Springs and Seeps
Surface water is scarce in Wupatki– only some small springs, seeps, and catchments.
There are three natural springs within the monument; all have served human and wildlife needs for many years. In recent years, all have been modified by Navajo occupants, ranchers, and/or the National Park Service. Spring flows are highly variable, increasing during winter and spring, and declining through the summer and fall. Water flow is believed to have steadily diminished during the 20th century, possibly due to long-term weather and vegetation changes. Today only one spring remains a perennial, or year-round, source of water for wildlife.
Water is available at times in ephemeral pools – temporary puddles of water that accumulate in rock hollows and in arroyos after storms. Water also collects in stock tanks that once served cattle and in catchment basins constructed by Ancestral Puebloan peoples 800 years ago or more. Any of these can provide a cooling drink for wildlife. Depending on the size, depth, and location of a pool, it may offer a surprise: a thriving population of insects, fairy shrimp, or even tadpoles which will emerge as spadefoot toads. Some ephemeral pools hold water long enough to support a miniature world with many species. (At least 22 species survive in such environments at Wupatki.) But it’s a fast-changing world, where each inhabitant must complete its life cycle quickly, before the pool dries. Some, like the fairy shrimp, survive by staying put and going dormant. Others, such as mosquitoes, beetles, and toads, mature and depart to other habitats. Next time it rains, the pool fills anew, first with water, then with a new assemblage of tiny and temporary animal life.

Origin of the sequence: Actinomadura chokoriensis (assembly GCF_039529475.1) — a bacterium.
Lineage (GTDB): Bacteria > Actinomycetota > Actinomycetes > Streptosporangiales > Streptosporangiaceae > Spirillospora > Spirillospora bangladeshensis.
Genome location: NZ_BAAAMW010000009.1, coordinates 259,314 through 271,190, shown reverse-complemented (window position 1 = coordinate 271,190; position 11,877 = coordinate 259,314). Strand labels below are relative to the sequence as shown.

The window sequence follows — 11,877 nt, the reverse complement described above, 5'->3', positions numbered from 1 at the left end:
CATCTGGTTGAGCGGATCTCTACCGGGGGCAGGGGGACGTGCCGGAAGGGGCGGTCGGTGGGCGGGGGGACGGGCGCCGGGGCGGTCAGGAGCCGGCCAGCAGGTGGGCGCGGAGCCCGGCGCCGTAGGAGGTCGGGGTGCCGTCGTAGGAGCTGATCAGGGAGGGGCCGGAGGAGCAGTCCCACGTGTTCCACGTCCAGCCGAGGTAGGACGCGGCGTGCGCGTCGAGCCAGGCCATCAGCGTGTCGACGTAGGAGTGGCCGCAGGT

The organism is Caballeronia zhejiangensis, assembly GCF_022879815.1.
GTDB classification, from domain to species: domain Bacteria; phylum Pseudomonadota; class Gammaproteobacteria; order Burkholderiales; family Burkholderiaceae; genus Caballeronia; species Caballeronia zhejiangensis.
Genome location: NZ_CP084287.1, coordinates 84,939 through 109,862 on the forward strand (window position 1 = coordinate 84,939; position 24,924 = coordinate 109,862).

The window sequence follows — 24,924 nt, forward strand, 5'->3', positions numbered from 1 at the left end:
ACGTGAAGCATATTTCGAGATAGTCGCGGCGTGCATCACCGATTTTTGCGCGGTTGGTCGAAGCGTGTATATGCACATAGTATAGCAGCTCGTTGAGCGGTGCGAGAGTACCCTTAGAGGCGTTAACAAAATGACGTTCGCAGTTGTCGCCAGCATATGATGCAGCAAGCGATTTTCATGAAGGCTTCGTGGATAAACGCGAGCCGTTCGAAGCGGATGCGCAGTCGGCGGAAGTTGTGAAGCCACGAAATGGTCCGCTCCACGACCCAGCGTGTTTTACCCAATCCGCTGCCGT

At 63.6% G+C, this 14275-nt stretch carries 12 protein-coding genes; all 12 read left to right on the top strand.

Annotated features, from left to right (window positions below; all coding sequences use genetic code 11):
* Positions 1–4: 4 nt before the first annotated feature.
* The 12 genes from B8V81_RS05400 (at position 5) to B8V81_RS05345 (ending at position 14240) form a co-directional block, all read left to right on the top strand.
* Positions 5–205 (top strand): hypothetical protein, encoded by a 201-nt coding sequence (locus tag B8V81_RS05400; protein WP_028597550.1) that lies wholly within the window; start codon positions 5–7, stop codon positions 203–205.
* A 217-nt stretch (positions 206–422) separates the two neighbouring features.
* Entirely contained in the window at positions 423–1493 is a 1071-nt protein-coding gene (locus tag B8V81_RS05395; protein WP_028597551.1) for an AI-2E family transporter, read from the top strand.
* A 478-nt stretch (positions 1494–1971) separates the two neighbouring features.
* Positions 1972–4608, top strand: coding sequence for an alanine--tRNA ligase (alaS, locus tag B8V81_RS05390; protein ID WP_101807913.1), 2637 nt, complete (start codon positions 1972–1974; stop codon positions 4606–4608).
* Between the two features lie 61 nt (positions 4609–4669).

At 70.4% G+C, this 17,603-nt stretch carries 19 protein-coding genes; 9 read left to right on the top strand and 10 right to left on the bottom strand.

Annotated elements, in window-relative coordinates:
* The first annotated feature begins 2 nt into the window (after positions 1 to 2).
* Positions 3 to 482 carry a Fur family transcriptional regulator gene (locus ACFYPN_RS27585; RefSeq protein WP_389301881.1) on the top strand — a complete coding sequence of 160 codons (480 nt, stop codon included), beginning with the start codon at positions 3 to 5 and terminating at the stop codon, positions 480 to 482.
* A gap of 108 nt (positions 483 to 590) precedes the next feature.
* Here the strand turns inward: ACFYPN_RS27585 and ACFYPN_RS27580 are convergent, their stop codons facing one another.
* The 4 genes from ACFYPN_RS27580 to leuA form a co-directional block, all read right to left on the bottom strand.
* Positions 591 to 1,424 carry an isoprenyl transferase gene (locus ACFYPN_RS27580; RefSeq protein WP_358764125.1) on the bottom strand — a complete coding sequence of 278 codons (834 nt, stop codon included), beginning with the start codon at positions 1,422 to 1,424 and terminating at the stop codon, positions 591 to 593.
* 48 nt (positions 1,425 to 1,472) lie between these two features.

Did You Know?
The San Francisco Peaks, backdrop for Flagstaff and much of northern Arizona, were named in 1629 by Franciscan missionaries in honor of St. Francis of Assisi. This was more than 200 years before what was then a small town in California acquired a similar name.